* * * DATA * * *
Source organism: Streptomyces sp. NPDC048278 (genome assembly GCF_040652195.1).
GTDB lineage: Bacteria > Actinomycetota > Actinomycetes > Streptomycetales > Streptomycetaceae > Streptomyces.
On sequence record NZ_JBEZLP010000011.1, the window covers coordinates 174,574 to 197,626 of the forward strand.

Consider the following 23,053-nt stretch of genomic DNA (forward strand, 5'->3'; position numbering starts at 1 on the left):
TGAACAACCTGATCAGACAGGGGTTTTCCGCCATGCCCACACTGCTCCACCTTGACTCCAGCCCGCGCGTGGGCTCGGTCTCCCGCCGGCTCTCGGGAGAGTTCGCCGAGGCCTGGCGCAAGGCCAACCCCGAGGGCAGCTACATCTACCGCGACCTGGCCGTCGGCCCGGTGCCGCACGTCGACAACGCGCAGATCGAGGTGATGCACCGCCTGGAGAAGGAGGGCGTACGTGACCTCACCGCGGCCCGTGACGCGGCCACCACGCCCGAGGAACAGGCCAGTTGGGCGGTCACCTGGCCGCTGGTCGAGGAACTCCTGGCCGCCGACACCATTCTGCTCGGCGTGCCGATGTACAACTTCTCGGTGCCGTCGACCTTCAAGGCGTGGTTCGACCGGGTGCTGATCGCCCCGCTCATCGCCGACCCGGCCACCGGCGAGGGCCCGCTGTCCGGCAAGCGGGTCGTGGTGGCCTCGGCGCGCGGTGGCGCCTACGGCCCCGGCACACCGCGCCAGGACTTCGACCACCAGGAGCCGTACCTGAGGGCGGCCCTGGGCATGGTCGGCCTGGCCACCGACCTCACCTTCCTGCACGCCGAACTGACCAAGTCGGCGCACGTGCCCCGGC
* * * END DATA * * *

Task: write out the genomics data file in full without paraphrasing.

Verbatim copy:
Source organism: Streptomyces sp. NPDC048278 (genome assembly GCF_040652195.1).
GTDB lineage: Bacteria > Actinomycetota > Actinomycetes > Streptomycetales > Streptomycetaceae > Streptomyces.
On sequence record NZ_JBEZLP010000011.1, the window covers coordinates 174,574 to 197,626 of the forward strand.

Consider the following 23,053-nt stretch of genomic DNA (forward strand, 5'->3'; position numbering starts at 1 on the left):
TGAACAACCTGATCAGACAGGGGTTTTCCGCCATGCCCACACTGCTCCACCTTGACTCCAGCCCGCGCGTGGGCTCGGTCTCCCGCCGGCTCTCGGGAGAGTTCGCCGAGGCCTGGCGCAAGGCCAACCCCGAGGGCAGCTACATCTACCGCGACCTGGCCGTCGGCCCGGTGCCGCACGTCGACAACGCGCAGATCGAGGTGATGCACCGCCTGGAGAAGGAGGGCGTACGTGACCTCACCGCGGCCCGTGACGCGGCCACCACGCCCGAGGAACAGGCCAGTTGGGCGGTCACCTGGCCGCTGGTCGAGGAACTCCTGGCCGCCGACACCATTCTGCTCGGCGTGCCGATGTACAACTTCTCGGTGCCGTCGACCTTCAAGGCGTGGTTCGACCGGGTGCTGATCGCCCCGCTCATCGCCGACCCGGCCACCGGCGAGGGCCCGCTGTCCGGCAAGCGGGTCGTGGTGGCCTCGGCGCGCGGTGGCGCCTACGGCCCCGGCACACCGCGCCAGGACTTCGACCACCAGGAGCCGTACCTGAGGGCGGCCCTGGGCATGGTCGGCCTGGCCACCGACCTCACCTTCCTGCACGCCGAACTGACCAAGTCGGCGCACGTGCCCCGGC